ITS 20-meter parabolic antenna, Table Mountain, Colorado, USA
GIOVE-B on the Air
Understanding Galileo's New Signals
Following up on their earlier work analyzing and decoding new GNSS signals, researchers from Stanford University and the University of Colorado confirm that GIOVE-B transmits on L1, E5a, and E5b bands with MBOC modulation in L1, and finds the PRN generators in all bands to be 13- or 14-stage Gold codes, not the memory codes specified in the Galileo ICD.
Europe’s second Galileo In-Orbit Validation Element (GIOVE-B) test satellite was launched on April 27, 2008, at 22:16 UTC and began transmissions on May 7.
On the same day, we observed signals in the L1, E5a, and E5b bands, with the L1 spectrum showing multiplexed binary offset carrier (MBOC) modulation. We then identified the generators for the PRN codes in each band, using the approach described in our previous Institute of Navigation (ION) conference papers listed in the Additional Resources section at the end of this article. We revealed these codes to be 13- or 14-stage Gold codes, different from the memory codes in the Galileo Interface Control Document (ICD).
Our results were validated by acquiring the transmitted signals with these codes. In the following discussion, we elaborate on our data collection apparatus, the observed signal spectra, and the revealed PRN code generators of GIOVE-B.
As in previous observations described in a May/June 2006 article in Inside GNSS, both antennas were connected to an vector signal analyzer that enabled the capture of extended data records of multiple seconds of 36 MHz bandwidth at the various frequency bands of interest. We used data from the SGMS to determine the codes associated with the GIOVE-B L1 transmission, while data collected with the larger-aperture antenna was used to study the GIOVE-B E5 code generation.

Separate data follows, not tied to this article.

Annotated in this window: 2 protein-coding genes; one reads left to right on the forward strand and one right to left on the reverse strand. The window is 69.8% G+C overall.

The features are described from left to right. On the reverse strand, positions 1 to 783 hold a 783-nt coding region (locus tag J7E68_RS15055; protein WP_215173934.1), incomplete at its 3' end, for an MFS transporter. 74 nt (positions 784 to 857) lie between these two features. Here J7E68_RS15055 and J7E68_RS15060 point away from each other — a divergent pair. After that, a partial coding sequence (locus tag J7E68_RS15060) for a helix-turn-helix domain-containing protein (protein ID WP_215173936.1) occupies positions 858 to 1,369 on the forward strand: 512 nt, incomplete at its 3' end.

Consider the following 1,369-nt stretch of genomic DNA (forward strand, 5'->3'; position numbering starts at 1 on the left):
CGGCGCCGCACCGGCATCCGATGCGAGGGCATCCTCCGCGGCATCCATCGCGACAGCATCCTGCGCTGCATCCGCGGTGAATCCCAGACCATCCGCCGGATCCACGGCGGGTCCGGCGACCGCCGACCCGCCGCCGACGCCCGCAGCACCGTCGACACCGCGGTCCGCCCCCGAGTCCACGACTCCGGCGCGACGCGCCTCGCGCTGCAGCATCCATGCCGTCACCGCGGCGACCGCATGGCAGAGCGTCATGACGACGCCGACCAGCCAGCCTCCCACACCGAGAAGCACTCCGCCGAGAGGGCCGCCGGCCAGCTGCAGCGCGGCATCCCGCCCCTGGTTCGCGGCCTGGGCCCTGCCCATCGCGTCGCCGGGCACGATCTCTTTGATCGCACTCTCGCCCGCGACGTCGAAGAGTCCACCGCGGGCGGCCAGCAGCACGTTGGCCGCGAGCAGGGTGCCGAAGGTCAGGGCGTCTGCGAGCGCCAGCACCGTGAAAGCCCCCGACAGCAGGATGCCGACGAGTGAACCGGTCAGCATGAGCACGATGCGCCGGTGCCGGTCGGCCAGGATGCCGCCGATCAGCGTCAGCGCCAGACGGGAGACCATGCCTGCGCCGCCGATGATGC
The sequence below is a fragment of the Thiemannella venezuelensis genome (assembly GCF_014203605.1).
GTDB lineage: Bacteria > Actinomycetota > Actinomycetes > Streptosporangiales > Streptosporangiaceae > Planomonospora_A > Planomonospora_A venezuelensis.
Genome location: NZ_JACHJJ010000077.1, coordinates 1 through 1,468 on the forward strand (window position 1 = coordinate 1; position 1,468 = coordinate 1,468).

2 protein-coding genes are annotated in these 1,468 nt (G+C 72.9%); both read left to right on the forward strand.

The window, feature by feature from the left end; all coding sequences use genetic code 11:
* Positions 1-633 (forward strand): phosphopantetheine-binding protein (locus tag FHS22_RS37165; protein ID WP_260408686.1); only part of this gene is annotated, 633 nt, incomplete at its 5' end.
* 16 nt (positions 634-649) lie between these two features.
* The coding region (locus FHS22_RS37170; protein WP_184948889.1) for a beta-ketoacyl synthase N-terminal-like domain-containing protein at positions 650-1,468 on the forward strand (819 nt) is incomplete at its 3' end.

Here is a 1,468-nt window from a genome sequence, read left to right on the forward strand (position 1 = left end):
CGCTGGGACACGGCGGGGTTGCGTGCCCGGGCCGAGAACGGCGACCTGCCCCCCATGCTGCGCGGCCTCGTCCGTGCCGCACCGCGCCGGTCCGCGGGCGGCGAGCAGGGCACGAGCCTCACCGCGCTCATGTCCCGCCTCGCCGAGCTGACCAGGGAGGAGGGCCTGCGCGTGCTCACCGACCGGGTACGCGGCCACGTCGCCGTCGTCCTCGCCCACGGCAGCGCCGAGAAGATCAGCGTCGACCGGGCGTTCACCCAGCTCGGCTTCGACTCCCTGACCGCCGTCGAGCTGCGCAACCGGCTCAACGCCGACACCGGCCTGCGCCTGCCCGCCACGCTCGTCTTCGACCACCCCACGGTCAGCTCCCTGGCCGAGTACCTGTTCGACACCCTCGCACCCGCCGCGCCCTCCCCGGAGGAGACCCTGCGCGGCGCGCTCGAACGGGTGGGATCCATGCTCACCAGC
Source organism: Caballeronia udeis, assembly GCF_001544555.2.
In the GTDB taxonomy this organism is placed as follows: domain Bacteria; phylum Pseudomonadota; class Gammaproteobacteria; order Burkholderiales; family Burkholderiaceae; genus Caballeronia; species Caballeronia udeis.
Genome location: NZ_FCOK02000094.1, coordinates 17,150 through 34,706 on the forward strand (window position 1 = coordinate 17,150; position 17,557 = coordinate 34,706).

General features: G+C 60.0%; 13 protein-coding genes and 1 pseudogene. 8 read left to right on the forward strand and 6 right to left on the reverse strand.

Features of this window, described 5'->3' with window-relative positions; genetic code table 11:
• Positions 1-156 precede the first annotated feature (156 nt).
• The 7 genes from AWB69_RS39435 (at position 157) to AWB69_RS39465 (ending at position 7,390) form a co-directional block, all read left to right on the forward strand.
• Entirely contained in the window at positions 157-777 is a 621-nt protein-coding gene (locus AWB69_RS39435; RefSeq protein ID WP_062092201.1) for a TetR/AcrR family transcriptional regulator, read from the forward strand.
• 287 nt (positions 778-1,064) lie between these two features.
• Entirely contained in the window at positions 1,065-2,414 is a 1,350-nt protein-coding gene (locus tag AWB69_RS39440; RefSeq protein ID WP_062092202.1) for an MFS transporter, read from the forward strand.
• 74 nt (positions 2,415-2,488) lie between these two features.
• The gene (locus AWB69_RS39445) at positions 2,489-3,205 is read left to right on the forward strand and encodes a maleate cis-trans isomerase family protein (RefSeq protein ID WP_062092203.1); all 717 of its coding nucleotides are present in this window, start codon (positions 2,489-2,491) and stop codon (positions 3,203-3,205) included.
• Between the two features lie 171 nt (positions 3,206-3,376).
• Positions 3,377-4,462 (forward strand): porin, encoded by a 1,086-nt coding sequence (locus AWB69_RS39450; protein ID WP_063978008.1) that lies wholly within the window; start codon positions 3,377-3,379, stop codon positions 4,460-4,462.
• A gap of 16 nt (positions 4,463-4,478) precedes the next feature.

The 20-meter parabolic antenna shown in the photo above is located at Table Mountain in Colorado and owned by the Institute for Telecommunication Sciences (ITS). The institute is the research and engineering branch of the National Telecommunications and Information Administration (NTIA). Until recently, the facility had sat dormant but has now undergone a renovation bringing it to operational status, thanks in part to a joint effort involving ITS, the volunteer Deep Space Exploration Society <http://deep-space.org/index.shtml>, and the University of Colorado.
Precise tracking files were generated based on the publicly available Two Line Orbital Elements (TLEs) obtained from Dr. T.S. Kelso’s Celestrack webpage <www.celestrak.com/NORAD/elements>, which provided sufficient accuracy to track GIOVE-B. (Note: The page is part of Center for Space Standards and Innovation /Analytical Graphics Inc.)
Observations were taken on May 7 during a pass over Boulder, Colorado. During this time, we observed the expected spectral signatures on the L1 and E5 frequencies; however, no signal was observed on the allocated E6 frequency.
The middle part of the L1 spectrum displays the MBOC modulation for the Galileo Open Service (OS) signals, while the two side lobes 15 MHz from the center frequency show BOC(15, 2.5) modulation for Galileo’s Public Regulated Service (PRS) signals. The E5 spectrum indicates AltBOC(15, 10) modulation.
We assume the asymmetry of the L1 or E5 spectrum is due to early stage components (filters and amplifiers) in the RF chain and not directly representative of the satellite signal. The issue probably arises from the filter connected to the antenna, not the filter in the software receiver. In other words, the asymmetry is from capturing the data, not processing the data.
Time domain data was collected independently at E5a and E5b for PRN code determination at those frequencies. The data were also used for L1 PRN code validation. . .
(For the complete article, including figures, graphs, and
ManufacturersIn our analysis, we used the 89600 Vector Signal Analyzer from Agilent Technologies, Palo Alto, California, USA.
Copyright © 2017 Gibbons Media & Research LLC, all rights reserved.